- Raith Supporters Trust - https://www.raithtrust.org.uk -

Raith Rovers

The Unofficial Story

RRFC
Raith Rovers were founded in 1883 and play in the town of Kirkcaldy. Though there were a few other team who incorporated the town name, such as Kirkcaldy Wanderers, Raith were the most successful of the local teams. A mixture of local success and ambition took the club into the Senior leagues where they established themselves and thereby became the pre-eminent team in the town. As a curiosity the town also plays host to the oldest British ice hockey team but they too eschew the town’s name, instead taking the county name to be called Fife Flyers. Perhaps the tricky pronunciation of Kirkcaldy is to blame!


The town itself is located on the south coast in the County (or Kingdom) of Fife in the east of Scotland, just north of Edinburgh over the Firth of Forth. It has a population of around 50,000 and is therefore the largest town in Fife and around the 12th largest in Scotland. The old Kirkcaldy District which includes the surrounding towns and villages has a population of around 148,000 people.


There are three other senior league teams in Fife with East Fife around eight miles to the east, and Cowdenbeath and Dunfermline nine and fourteen miles respectively, to the west. Kirkcaldy has historically been an industrial town with linoleum and coal mining the main employers. However times have changed and following the closure of most of the local coal mines in the 1980’s the town has diversified and modernised its employment opportunities – a process that is still ongoing and hasn’t been entirely painless.





A Potted History

A totally inexhaustive look at some of the important (and not so important) events in the long history of the club:


Scott Thomson saves Paul McStay's penalty to win the Coca-Cola Cup
Unthinkable surely for the skipper to miss… but he has!




One nil up at the Olympic Stadium
One nil to the Rovers!





There’s also a nice graphical history of Raith strips through the years here [1]and a detailed Wikipedia entry for the club here [2].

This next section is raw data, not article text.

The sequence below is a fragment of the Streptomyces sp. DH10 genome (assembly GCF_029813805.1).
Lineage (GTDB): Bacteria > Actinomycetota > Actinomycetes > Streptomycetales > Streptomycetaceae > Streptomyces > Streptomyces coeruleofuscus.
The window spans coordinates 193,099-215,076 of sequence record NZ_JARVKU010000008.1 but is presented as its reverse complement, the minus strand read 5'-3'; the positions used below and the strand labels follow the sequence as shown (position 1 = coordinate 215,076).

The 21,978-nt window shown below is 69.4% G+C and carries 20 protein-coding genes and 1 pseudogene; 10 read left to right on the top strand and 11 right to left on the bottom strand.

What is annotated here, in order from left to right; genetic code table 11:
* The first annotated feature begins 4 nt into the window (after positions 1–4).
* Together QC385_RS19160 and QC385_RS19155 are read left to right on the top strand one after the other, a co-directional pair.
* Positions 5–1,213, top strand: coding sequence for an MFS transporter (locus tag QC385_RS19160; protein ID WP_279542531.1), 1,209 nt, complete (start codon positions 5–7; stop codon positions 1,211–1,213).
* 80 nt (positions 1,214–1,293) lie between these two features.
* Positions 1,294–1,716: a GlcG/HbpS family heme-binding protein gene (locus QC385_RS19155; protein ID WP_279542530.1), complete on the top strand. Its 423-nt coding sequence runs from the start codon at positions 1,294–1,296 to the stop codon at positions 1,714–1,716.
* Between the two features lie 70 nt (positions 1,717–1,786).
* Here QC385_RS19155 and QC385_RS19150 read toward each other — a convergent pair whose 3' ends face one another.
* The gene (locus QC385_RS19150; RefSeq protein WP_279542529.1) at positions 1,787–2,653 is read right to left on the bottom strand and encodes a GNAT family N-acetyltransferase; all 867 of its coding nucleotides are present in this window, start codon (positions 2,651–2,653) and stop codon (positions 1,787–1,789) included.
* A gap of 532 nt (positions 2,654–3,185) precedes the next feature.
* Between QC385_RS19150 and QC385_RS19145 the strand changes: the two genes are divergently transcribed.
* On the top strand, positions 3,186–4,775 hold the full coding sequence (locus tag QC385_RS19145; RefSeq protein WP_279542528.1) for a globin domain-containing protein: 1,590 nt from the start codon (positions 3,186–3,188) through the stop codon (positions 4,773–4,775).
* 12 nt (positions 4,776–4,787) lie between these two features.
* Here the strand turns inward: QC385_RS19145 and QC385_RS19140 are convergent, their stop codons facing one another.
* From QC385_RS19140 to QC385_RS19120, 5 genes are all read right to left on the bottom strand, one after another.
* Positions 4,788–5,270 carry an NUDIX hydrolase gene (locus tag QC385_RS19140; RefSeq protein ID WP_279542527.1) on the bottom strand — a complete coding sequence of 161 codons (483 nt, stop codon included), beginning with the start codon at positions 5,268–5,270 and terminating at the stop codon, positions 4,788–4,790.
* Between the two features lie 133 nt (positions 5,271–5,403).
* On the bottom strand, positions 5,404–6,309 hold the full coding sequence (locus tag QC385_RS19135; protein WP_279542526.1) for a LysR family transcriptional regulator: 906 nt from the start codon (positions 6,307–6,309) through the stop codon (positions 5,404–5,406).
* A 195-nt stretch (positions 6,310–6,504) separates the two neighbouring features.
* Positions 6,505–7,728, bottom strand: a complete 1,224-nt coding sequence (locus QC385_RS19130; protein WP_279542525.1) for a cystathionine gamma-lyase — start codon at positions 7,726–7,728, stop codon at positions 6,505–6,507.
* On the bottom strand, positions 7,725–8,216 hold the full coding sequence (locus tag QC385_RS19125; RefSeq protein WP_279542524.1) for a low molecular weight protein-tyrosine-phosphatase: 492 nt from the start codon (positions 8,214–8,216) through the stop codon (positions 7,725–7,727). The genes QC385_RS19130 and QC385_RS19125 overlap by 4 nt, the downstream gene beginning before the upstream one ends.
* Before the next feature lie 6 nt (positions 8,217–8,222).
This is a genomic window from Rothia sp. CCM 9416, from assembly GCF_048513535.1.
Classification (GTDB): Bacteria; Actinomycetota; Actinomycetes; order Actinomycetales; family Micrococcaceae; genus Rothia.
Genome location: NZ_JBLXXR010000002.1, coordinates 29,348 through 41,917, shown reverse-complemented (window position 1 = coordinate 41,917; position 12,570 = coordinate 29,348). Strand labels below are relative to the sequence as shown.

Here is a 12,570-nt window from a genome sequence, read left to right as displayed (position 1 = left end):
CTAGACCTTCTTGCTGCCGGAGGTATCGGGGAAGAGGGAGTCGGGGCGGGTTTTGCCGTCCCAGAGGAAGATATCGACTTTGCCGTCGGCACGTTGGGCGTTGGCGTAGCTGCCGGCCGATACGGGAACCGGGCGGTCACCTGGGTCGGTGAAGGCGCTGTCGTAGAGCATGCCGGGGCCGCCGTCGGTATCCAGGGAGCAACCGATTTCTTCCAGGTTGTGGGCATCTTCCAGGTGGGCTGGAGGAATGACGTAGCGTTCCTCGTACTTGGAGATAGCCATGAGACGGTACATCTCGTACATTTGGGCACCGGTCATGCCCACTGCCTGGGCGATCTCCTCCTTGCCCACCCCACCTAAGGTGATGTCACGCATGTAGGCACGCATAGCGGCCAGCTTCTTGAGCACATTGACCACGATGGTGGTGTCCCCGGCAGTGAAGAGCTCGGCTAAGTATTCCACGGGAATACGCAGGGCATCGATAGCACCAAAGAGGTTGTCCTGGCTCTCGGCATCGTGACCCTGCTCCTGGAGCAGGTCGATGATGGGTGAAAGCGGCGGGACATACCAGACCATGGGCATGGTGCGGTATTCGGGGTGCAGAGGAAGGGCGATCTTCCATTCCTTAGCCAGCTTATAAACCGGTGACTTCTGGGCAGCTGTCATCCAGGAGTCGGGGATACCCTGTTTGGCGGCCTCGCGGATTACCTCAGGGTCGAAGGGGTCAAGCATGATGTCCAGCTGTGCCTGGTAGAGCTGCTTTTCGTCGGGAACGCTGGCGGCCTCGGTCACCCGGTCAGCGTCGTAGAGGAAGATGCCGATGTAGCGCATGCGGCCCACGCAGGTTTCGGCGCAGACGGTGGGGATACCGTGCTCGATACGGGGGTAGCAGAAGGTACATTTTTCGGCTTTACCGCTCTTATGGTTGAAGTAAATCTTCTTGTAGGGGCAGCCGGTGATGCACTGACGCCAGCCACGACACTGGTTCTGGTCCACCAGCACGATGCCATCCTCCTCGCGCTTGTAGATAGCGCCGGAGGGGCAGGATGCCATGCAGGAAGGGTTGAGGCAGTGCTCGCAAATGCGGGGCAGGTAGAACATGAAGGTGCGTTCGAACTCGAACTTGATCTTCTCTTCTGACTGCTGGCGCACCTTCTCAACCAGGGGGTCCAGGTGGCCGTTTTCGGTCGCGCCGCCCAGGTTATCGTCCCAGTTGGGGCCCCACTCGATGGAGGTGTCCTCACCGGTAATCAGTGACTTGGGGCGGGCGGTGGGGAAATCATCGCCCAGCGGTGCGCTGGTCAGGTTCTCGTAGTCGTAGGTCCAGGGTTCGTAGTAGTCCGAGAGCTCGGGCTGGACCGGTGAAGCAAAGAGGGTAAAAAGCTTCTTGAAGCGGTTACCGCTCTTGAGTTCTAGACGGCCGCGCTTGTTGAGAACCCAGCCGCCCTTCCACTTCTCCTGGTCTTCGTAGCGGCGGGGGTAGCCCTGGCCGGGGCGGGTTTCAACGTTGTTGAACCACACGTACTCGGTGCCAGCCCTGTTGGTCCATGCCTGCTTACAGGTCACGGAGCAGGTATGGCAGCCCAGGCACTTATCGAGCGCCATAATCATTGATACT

Players and Managers

Andy Young
Raith Rovers are very fortunate to have a very active Former Players Association, with heroes from the near and distant past in attendance at every home match. As Honorary President of the association, Andy Young was one of the greatest ever Rovers players, having played 611 first team games and scoring 141 goals between 1945 and 1960. In the last few years of his life Andy took to the pitch almost as many times as that to pick the winning ticket in the half-time draw!


Here is a selection of some of the great players and managers to make their name at the club, or who went on to go to the very top of their profession after getting their first chance at Stark’s Park:






Starks Park

Football grounds throughout the UK have changed almost beyond recognition over the last twenty years and Starks Park has been no different. But from ash terracing to cantilever stands, Rovers fans have been watching their favourites perform at the same venue for over 100 years.


Raith moved to Starks Park on the west edge of the town late in the 19th century when their original pitch, Robbie’s Park, was chosen to become a new local park with money bequeathed by Provost Michael Beveridge.


The ground itself has undergone substantial changes over the years. Initially there was a simple pavilion with cinder banks for spectators. In 1922 the Main Stand was built and remains in use to this day. The money borrowed to build the grandstand was only finally paid off in 1948 when a player was transferred!!

The Main Stand at Starks Park

The Main Stand



Much less ambitious redevelopment happened in the 1950’s with both ends of the ground receiving covered standing enclosures. Floodlights were installed in 1960.


These all survived until the major ground reconstruction that accompanied the club’s most successful period in the 1990’s. Two identical all-seated covered stands were built at either end, while the smaller Railway-side stand, which had been built in the early 80’s, was extended the full length of the pitch.

The South Stand at Starks Park

The new South Stand



Today the Railway Stand is no longer in use as is the case with the terracing on the opposite side. Therefore apart from the Main Stand which runs only a third of the way along the side of the pitch, the vast majority of fans see the game from behind the goals.